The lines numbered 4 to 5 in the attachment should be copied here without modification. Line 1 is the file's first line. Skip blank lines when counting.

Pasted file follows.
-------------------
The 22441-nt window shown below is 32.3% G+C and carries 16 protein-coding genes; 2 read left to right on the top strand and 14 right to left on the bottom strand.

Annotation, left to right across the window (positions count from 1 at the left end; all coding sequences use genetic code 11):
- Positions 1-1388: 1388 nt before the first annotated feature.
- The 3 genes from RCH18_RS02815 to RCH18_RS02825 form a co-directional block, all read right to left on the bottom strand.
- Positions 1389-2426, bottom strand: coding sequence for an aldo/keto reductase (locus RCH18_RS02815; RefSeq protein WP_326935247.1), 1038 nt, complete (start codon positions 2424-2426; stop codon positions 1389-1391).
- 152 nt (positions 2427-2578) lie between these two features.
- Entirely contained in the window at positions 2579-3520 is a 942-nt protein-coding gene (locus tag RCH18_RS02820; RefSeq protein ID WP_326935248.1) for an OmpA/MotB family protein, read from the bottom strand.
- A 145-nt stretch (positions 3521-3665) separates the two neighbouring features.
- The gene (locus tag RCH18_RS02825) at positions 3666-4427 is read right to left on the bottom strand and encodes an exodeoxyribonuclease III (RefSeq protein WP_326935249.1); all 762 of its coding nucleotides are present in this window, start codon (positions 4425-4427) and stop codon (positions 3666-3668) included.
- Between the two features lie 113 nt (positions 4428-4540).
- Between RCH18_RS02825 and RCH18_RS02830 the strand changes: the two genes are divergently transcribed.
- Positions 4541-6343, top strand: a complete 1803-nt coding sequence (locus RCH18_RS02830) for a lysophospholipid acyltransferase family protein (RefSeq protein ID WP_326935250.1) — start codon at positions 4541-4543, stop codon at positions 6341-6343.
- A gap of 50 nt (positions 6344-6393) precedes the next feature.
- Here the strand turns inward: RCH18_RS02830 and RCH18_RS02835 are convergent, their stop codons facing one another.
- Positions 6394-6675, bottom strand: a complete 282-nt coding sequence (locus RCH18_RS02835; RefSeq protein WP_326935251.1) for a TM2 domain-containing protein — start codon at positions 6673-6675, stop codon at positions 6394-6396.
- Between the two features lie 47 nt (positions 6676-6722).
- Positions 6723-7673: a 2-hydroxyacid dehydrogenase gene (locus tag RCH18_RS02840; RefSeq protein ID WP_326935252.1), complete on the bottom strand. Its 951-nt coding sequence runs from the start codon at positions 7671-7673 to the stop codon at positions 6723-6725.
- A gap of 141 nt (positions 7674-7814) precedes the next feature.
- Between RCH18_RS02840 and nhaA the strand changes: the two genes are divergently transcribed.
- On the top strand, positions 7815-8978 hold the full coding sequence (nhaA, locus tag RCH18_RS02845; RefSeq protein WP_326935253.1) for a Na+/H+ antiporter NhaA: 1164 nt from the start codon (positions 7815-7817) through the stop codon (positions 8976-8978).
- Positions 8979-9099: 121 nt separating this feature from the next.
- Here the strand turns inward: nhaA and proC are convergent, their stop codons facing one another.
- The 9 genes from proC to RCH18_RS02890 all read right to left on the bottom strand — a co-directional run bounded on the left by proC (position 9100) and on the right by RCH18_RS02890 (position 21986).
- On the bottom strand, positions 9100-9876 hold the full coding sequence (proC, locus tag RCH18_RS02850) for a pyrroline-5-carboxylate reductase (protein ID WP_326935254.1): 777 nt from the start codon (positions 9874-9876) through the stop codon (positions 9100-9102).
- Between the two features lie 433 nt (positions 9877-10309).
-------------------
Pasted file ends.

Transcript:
- The 3 genes from RCH18_RS02815 to RCH18_RS02825 form a co-directional block, all read right to left on the bottom strand.
- Positions 1389-2426, bottom strand: coding sequence for an aldo/keto reductase (locus RCH18_RS02815; RefSeq protein WP_326935247.1), 1038 nt, complete (start codon positions 2424-2426; stop codon positions 1389-1391).